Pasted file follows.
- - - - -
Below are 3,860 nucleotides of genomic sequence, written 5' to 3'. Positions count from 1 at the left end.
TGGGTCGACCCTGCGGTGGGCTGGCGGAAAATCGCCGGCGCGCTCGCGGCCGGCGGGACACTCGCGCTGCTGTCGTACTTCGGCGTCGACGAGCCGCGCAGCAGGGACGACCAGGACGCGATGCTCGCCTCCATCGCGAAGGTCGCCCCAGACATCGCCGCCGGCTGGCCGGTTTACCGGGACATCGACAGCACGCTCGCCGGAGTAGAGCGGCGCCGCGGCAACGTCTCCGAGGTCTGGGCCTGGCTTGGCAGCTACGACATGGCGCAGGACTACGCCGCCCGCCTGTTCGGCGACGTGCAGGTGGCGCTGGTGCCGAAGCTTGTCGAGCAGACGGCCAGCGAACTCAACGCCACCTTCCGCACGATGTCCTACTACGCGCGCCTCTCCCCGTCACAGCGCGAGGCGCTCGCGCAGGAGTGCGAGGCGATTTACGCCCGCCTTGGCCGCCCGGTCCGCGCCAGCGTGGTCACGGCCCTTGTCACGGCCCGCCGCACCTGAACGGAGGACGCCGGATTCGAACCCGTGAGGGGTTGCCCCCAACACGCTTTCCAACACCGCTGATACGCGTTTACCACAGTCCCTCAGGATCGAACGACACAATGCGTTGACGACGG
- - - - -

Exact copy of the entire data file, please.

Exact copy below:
Below are 3,860 nucleotides of genomic sequence, written 5' to 3'. Positions count from 1 at the left end.
TGGGTCGACCCTGCGGTGGGCTGGCGGAAAATCGCCGGCGCGCTCGCGGCCGGCGGGACACTCGCGCTGCTGTCGTACTTCGGCGTCGACGAGCCGCGCAGCAGGGACGACCAGGACGCGATGCTCGCCTCCATCGCGAAGGTCGCCCCAGACATCGCCGCCGGCTGGCCGGTTTACCGGGACATCGACAGCACGCTCGCCGGAGTAGAGCGGCGCCGCGGCAACGTCTCCGAGGTCTGGGCCTGGCTTGGCAGCTACGACATGGCGCAGGACTACGCCGCCCGCCTGTTCGGCGACGTGCAGGTGGCGCTGGTGCCGAAGCTTGTCGAGCAGACGGCCAGCGAACTCAACGCCACCTTCCGCACGATGTCCTACTACGCGCGCCTCTCCCCGTCACAGCGCGAGGCGCTCGCGCAGGAGTGCGAGGCGATTTACGCCCGCCTTGGCCGCCCGGTCCGCGCCAGCGTGGTCACGGCCCTTGTCACGGCCCGCCGCACCTGAACGGAGGACGCCGGATTCGAACCCGTGAGGGGTTGCCCCCAACACGCTTTCCAACACCGCTGATACGCGTTTACCACAGTCCCTCAGGATCGAACGACACAATGCGTTGACGACGG